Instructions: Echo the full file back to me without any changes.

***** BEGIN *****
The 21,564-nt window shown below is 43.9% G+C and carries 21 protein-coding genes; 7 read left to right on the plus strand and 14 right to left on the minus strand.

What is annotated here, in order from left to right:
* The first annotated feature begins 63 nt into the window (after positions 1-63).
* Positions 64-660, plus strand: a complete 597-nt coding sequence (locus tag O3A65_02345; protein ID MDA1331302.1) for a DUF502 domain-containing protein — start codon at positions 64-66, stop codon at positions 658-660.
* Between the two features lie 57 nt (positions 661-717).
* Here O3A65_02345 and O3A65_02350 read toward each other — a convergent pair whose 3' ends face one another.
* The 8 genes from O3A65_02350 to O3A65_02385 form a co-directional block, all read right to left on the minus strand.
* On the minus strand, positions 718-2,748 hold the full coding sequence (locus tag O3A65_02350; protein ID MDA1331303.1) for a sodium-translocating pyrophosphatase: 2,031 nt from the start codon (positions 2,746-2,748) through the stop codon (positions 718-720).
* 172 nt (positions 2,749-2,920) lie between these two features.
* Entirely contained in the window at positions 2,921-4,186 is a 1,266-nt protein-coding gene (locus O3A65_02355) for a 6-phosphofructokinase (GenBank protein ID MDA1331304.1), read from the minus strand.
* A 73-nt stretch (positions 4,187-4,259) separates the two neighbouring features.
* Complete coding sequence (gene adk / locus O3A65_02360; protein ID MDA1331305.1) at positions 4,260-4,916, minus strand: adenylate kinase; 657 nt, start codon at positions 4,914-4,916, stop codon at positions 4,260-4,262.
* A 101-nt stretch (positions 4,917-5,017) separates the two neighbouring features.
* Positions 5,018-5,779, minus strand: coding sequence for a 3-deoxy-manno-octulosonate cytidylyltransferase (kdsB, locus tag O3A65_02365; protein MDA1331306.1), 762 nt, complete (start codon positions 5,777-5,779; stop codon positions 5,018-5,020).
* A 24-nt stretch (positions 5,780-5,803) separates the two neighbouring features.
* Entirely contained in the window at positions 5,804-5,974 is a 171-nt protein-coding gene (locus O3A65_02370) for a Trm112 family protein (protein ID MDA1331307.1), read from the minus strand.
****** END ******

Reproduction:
The 21,564-nt window shown below is 43.9% G+C and carries 21 protein-coding genes; 7 read left to right on the plus strand and 14 right to left on the minus strand.

What is annotated here, in order from left to right:
* The first annotated feature begins 63 nt into the window (after positions 1-63).
* Positions 64-660, plus strand: a complete 597-nt coding sequence (locus tag O3A65_02345; protein ID MDA1331302.1) for a DUF502 domain-containing protein — start codon at positions 64-66, stop codon at positions 658-660.
* Between the two features lie 57 nt (positions 661-717).
* Here O3A65_02345 and O3A65_02350 read toward each other — a convergent pair whose 3' ends face one another.
* The 8 genes from O3A65_02350 to O3A65_02385 form a co-directional block, all read right to left on the minus strand.
* On the minus strand, positions 718-2,748 hold the full coding sequence (locus tag O3A65_02350; protein ID MDA1331303.1) for a sodium-translocating pyrophosphatase: 2,031 nt from the start codon (positions 2,746-2,748) through the stop codon (positions 718-720).
* 172 nt (positions 2,749-2,920) lie between these two features.
* Entirely contained in the window at positions 2,921-4,186 is a 1,266-nt protein-coding gene (locus O3A65_02355) for a 6-phosphofructokinase (GenBank protein ID MDA1331304.1), read from the minus strand.
* A 73-nt stretch (positions 4,187-4,259) separates the two neighbouring features.
* Complete coding sequence (gene adk / locus O3A65_02360; protein ID MDA1331305.1) at positions 4,260-4,916, minus strand: adenylate kinase; 657 nt, start codon at positions 4,914-4,916, stop codon at positions 4,260-4,262.
* A 101-nt stretch (positions 4,917-5,017) separates the two neighbouring features.
* Positions 5,018-5,779, minus strand: coding sequence for a 3-deoxy-manno-octulosonate cytidylyltransferase (kdsB, locus tag O3A65_02365; protein MDA1331306.1), 762 nt, complete (start codon positions 5,777-5,779; stop codon positions 5,018-5,020).
* A 24-nt stretch (positions 5,780-5,803) separates the two neighbouring features.
* Entirely contained in the window at positions 5,804-5,974 is a 171-nt protein-coding gene (locus O3A65_02370) for a Trm112 family protein (protein ID MDA1331307.1), read from the minus strand.